Brick-Laying Robots Are Building Upon Their Predecessors

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Robison Wells

In an age where construction robotics are the next new thing on the horizon, it might surprise you to learn that the first brick-laying robot was designed and featured in 1967. Claimed to be able to lay bricks five to ten times faster than the tradition by-hand method, it claimed to be the idea of the future. Attached by rail to a wall, the Motor Mason was an intriguing experiment, but ultimately a flash in the pan.

Flash forward to 2015, and the SAM100 (Semi-Automated Mason) was introduced at the World of Concrete. Like Motor Mason, it claims to increase productivity three to five times, plus help with workplace safety and reduce injuries. It is far more advanced than Motor Mason, however, in that it no longer relies on a rail system and can be programmed to follow far more advanced directives than its 1960s ancestor. It includes a conveyor belt, a robotic arm, and a concrete pump that is programmable to vary output depending on style and design. It doesn’t plan to replace the masons of the world, just make them more productive.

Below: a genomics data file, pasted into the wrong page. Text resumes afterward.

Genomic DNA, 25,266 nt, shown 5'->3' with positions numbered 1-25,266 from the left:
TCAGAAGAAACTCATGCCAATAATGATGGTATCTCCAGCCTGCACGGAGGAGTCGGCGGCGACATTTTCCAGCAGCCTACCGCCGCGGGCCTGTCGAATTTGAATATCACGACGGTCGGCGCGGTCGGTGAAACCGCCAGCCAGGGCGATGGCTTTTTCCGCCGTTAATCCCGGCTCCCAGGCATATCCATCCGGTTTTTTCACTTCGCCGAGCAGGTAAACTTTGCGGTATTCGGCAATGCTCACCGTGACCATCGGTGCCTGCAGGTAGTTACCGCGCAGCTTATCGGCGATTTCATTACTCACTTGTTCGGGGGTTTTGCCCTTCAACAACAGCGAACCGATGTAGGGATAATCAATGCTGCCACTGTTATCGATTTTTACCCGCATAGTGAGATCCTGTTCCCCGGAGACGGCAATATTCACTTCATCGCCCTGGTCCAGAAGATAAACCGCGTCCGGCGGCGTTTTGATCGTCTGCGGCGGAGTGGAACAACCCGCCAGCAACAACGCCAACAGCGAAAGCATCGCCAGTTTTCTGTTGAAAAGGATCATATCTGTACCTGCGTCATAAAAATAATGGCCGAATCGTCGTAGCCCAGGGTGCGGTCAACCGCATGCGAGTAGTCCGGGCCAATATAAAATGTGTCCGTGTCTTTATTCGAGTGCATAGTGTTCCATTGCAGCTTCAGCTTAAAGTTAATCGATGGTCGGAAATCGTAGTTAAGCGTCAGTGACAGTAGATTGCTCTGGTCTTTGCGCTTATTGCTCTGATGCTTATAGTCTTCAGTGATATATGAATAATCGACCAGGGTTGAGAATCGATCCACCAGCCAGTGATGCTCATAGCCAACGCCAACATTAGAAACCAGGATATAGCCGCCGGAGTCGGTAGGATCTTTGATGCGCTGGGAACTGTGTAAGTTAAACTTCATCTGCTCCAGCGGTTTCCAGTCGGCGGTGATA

Not to be outdone, Australian firm Fastbricks Robotics released their brick layer, Hadrian X. With its emphasis on precision, Hadrian X, is more in tune with CAD programs and works to be as precise and use as little waste as possible, thereby generating fewer costs. Speed and safety are other major selling points.

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